Unit 10 describes strategies that paraprofessionals and other educators can use to help students improve their reading comprehension by building their vocabulary, their skills of inference, and their ability to use text features, such as headings, glossaries, and indexes. As you work through this unit, imagine using these scaffolding strategies with a student you know—whether the young person is a student you work with or a family member or friend. Challenge yourself to adapt a vocabulary building strategy, a strategy to develop ability to make inferences, or a strategy to develop understanding of text conventions, taking into account that young person’s age and interests.
Pretend that the young person you have in mind is required to read the following eye-witness account of the completion of the first railroad across the United States¹, and the teacher has asked you to plan an appropriate scaffolding activity:
California furnished the Golden Spike. Governor Tuttle of Nevada furnished one of silver. General Stanford . . . presented one of gold, silver, and iron from Arizona. The last tie was of California laurel.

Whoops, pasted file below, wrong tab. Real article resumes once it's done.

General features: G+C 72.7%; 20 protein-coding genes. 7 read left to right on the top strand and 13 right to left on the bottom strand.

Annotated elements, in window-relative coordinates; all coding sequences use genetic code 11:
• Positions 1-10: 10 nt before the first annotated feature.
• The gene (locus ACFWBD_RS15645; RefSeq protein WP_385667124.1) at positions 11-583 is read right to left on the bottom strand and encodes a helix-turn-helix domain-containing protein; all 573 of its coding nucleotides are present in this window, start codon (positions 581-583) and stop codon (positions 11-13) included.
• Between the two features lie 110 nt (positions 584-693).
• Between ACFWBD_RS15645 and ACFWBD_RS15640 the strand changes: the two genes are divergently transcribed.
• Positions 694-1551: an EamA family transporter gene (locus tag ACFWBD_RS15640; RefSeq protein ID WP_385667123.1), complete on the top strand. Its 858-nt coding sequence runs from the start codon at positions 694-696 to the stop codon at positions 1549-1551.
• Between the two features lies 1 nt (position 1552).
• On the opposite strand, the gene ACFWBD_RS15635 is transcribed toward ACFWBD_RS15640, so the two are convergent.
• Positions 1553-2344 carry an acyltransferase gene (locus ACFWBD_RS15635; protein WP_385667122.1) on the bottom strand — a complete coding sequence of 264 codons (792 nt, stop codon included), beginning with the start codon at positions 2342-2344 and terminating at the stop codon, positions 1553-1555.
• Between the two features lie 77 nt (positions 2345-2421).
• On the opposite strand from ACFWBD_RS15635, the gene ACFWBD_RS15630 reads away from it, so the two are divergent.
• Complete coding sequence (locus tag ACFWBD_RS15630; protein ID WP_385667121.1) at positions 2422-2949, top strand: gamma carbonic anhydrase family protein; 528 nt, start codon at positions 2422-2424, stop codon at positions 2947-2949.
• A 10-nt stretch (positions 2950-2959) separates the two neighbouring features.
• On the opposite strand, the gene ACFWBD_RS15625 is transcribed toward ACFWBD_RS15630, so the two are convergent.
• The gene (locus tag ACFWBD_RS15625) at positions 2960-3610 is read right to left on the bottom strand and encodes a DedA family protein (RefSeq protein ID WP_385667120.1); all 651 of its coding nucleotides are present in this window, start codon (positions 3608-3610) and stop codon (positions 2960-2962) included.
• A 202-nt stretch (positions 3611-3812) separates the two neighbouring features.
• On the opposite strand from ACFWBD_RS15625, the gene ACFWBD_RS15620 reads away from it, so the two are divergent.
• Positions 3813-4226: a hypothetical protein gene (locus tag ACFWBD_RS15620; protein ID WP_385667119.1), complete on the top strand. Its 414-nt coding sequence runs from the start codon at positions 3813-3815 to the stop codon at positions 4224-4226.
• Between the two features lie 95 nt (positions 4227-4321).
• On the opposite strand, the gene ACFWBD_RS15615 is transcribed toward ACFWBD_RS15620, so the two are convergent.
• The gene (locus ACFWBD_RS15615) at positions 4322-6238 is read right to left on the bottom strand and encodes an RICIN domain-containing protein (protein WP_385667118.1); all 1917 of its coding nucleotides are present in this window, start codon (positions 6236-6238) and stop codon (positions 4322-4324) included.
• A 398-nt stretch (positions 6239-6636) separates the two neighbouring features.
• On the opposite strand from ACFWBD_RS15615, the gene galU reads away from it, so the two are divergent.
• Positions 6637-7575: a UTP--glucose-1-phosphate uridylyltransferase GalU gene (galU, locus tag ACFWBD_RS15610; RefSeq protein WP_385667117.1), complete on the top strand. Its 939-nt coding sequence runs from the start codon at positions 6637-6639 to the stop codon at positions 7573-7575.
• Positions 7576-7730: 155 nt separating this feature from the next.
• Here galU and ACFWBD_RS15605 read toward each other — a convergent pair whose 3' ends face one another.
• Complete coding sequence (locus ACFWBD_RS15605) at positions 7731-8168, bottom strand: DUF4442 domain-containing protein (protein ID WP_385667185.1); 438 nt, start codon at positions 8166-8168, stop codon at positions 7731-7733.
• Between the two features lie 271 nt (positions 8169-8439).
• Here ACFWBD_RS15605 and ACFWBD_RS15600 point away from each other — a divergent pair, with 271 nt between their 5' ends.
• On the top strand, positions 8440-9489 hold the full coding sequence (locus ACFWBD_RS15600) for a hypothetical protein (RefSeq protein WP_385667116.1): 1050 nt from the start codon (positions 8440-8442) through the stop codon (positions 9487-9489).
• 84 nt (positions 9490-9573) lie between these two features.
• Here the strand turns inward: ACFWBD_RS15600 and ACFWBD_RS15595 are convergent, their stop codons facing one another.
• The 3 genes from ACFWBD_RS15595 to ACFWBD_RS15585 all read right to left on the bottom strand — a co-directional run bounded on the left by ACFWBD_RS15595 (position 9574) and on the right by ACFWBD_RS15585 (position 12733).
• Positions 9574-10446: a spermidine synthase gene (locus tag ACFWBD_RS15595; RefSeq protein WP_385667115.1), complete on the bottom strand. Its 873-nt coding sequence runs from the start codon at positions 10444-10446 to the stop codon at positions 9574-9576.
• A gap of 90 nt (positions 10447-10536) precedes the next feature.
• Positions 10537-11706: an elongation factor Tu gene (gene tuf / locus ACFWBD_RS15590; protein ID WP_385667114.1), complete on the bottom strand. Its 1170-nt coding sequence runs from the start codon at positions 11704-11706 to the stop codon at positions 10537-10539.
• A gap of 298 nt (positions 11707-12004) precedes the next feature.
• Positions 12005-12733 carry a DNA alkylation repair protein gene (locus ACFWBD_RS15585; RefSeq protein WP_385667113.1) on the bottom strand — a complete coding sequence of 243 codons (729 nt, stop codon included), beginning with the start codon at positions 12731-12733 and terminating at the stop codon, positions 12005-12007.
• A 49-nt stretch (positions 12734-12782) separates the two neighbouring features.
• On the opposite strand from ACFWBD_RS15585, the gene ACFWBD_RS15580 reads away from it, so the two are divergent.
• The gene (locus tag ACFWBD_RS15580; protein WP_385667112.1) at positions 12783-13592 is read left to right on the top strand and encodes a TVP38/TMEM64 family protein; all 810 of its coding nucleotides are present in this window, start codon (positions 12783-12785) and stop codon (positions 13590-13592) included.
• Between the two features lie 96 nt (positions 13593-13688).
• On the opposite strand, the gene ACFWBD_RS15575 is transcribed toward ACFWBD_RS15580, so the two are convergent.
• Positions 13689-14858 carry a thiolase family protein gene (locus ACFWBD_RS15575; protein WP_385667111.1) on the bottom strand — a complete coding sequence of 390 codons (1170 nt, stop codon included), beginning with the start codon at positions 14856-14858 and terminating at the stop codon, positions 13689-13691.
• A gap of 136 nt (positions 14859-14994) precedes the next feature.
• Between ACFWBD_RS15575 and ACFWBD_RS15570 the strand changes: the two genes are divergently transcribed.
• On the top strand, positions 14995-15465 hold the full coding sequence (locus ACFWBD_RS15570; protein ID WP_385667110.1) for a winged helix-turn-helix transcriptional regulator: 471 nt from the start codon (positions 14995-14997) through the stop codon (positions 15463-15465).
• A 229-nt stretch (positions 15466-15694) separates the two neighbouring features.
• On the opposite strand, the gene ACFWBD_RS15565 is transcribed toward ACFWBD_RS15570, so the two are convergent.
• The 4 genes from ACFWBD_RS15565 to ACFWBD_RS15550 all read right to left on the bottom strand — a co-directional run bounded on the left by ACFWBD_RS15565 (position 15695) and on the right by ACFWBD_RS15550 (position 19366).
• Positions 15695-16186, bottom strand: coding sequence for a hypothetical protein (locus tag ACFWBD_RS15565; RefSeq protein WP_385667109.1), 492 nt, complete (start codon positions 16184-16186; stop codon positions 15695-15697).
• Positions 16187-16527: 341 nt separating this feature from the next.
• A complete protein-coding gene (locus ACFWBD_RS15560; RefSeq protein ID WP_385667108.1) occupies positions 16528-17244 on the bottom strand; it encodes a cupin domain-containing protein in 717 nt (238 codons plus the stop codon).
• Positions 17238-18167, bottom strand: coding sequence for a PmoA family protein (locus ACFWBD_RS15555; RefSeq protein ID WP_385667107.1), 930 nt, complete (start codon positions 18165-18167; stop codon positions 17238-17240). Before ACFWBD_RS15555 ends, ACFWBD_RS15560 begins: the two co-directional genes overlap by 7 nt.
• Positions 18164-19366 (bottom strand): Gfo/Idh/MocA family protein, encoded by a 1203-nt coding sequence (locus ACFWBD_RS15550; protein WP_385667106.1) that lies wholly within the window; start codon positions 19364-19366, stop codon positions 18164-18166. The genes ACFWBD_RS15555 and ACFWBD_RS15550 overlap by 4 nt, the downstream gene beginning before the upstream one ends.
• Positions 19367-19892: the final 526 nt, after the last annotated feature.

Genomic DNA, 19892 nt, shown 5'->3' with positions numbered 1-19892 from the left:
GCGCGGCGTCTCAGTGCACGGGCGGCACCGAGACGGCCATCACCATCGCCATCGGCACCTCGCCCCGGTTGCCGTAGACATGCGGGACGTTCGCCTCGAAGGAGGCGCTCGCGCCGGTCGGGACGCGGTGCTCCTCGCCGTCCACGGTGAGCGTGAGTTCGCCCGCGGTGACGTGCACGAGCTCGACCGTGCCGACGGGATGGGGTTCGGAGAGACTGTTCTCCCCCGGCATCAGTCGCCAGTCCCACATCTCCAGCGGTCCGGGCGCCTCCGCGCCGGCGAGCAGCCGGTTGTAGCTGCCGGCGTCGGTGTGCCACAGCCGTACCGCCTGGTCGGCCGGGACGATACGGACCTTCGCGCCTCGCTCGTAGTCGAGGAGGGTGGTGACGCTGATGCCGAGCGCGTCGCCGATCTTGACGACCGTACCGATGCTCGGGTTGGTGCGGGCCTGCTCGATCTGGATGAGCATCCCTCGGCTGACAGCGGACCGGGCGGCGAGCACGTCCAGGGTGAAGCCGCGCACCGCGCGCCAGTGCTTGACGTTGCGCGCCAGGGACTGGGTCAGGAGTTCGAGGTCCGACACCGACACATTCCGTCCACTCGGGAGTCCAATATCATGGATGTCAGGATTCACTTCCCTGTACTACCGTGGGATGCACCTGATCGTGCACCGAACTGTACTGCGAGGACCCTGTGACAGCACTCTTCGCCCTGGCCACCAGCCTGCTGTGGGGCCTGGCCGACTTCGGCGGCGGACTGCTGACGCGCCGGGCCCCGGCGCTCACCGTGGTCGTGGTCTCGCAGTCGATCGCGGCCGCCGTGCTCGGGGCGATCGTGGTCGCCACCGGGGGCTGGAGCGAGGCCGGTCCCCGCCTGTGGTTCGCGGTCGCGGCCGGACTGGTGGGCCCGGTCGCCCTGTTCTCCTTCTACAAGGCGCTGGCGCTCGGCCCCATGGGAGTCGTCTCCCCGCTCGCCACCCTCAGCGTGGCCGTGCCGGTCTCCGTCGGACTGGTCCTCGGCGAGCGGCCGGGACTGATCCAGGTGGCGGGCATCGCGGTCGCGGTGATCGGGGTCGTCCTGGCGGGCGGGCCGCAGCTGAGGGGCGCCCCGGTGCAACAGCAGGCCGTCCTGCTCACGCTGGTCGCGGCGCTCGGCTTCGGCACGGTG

When they came to drive the last spike, Governor Stanford, president of the Central Pacific, took the sledge, and the first time he struck he missed the spike and hit the rail.
What a howl went up! Irish, Chinese, Mexicans, and everybody yelled with delight. ‘He missed it. Yee.’ The engineers blew the whistles and rang their bells. Then Stanford tried it again and tapped the spike and the telegraph operators had fixed their instruments so that the tap was reported in all the offices east and west, and set bells to tapping in hundreds of towns and cities… Then Vice President T. C. Durant of the Union Pacific took up the sledge and he missed the spike the first time. Then everybody slapped everybody else again and yelled, ‘He missed it too, yow!’
It was a great occasion, everyone carried off souvenirs and there are enough splinters of the last tie in museums to make a good bonfire.
¹Eye-witness account retrieved from http://www.eyewitnesstohistory.com/goldenspike.htm.